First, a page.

All of those names will be back this season except Lohin and Hernberg, and the latter has been replaced by Logan Neaton, a freshman goaltender from Michigan who was drafted by the Winnipeg Jets. You may note that the last Lowell goalie from Michigan drafted by the Jets was Connor Hellebuyck, and he did alright for the River Hawks. The defense will be essentially the same as last year, and at forward they add Matt Brown and Andre Lee who should both contribute to the team and fight for minutes with last year’s successful freshmen. While Lowell ends up ranked 5th here, they’re much closer to the top of the conference than they are to falling much lower than that.

4. Providence (31 points)

Providence had issues with their top prospects last year, as first round pick Jay O’Brien struggled all season and ultimately left the school while Blackhawks pick Mikael Hakkarainen didn’t even make it to the end of the first weekend. And in spite of those losses, the Friars still managed a top 3 finish in Hockey East, an NCAA berth, and a Frozen Four. Never doubt Nate Leaman.

In addition to O’Brien, the Friars also lose one of the best goalies in their history, Hayden Hawkey, and five of their top six point scorers in Josh Wilkins, Brandon Duhaime, Scott Conway, Kasper Bjorkqvist, and Jacob Bryson. Jack Dugan is one of the leading returning scorers in the whole conference but his supporting cast is gone. The next best returners are Spenser Young and Ben Miraegas on D and Greg Printz up front. Needless to say, this will be a very different Friars team. They roster 4 goalies, led by Harvard grad transfer Michael Lackey and also including Jake Kucharski. Max Crozier is their top incoming D, with Parker Ford and Patrick Moynihan as the two new names to watch up front. Never doubt Nate Leaman, and the addition of Lackey will certainly help to quell those doubts, but it’s hard to see Providence losing what they did and not taking at least a minor step back this season.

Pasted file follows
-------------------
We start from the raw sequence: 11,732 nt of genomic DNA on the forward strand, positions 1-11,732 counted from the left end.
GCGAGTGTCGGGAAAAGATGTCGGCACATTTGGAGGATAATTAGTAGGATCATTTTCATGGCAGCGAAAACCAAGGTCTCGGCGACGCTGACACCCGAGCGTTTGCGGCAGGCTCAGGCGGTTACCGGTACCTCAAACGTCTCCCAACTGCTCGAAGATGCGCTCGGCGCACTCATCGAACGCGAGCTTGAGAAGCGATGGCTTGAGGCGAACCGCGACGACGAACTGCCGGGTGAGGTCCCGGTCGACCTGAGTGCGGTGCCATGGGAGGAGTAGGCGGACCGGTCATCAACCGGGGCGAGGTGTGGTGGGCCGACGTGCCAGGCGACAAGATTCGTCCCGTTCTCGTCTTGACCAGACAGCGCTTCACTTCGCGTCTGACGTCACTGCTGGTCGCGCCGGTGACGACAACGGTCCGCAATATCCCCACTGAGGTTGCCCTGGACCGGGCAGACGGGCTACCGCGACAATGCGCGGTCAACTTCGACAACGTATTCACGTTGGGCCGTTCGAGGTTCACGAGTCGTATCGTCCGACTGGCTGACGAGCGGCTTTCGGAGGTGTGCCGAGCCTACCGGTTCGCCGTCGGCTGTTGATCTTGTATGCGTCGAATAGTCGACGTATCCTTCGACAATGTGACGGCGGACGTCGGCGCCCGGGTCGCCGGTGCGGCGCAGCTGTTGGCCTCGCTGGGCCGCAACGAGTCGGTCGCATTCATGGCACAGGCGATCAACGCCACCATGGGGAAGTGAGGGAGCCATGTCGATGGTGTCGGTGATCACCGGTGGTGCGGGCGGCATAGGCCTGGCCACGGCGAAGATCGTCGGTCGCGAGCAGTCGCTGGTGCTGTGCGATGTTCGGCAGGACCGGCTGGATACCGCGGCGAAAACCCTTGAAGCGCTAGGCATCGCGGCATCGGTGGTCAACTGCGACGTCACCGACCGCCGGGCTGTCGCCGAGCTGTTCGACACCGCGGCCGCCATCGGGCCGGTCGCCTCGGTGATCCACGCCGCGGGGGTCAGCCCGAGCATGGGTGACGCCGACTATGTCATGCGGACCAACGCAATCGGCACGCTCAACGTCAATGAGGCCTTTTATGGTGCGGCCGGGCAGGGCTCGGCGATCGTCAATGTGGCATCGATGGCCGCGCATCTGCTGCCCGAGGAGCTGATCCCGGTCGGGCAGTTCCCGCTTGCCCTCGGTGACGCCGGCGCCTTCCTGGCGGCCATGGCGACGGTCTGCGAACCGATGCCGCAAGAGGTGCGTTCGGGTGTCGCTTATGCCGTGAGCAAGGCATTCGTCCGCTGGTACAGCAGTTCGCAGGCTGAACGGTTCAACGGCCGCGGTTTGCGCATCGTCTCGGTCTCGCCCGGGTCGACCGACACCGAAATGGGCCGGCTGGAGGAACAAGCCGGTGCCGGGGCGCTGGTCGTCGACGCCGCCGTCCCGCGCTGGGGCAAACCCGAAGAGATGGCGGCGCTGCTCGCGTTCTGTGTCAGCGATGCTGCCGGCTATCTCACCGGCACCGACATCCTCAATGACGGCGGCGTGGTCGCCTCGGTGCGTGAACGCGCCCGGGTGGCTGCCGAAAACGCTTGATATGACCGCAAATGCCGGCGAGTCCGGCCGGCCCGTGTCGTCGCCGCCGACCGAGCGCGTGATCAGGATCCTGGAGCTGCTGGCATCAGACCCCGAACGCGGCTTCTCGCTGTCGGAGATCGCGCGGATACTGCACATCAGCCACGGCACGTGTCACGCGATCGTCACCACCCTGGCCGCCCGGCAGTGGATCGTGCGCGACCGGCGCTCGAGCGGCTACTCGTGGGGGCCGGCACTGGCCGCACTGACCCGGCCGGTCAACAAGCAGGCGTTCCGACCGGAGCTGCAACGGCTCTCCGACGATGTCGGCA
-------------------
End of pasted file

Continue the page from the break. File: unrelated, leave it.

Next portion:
3. Boston University (36 points)

A relatively down season by Comm Ave standards befell the Terriers and their faithful in 2019, as BU finished just fifth in Hockey East and lost their first game at TD Garden in both appearances, ultimately missing the NCAA tournament. You can’t help but wonder though, if BU would have added two more trophies to their long list if not for Cayden Primeau’s heroics. Alas they did not, and now the Terriers will look to reload from their annual mass exodus in March, having sent elite goalie Jake Oettinger, first rounder Joel Farabee, top D Dante Fabbro, and two other quality players in Shane Bowers and Chad Krys to the NHL.

You know the next wave of elite recruits will be here to support BU though, as they bring in top ten pick Trevor Zegras to lead the way up front in addition to second rounder Robert Mastrosimone. Ethan Phillips was a fourth rounder, 2018 third rounder Jake Wise comes back from a season ending injury, and while not relevant to this year, first rounder Jay O’Brien will be transferring in as well. Defense is more of the same, as the Terriers welcome second rounder Alex Vlasic, third rounder Domenick Fensore, and fourth rounder Case McCarthy to the roster, keeping fourth rounder Cade Webber and sixth rounder Braden Doyle warm for next summer.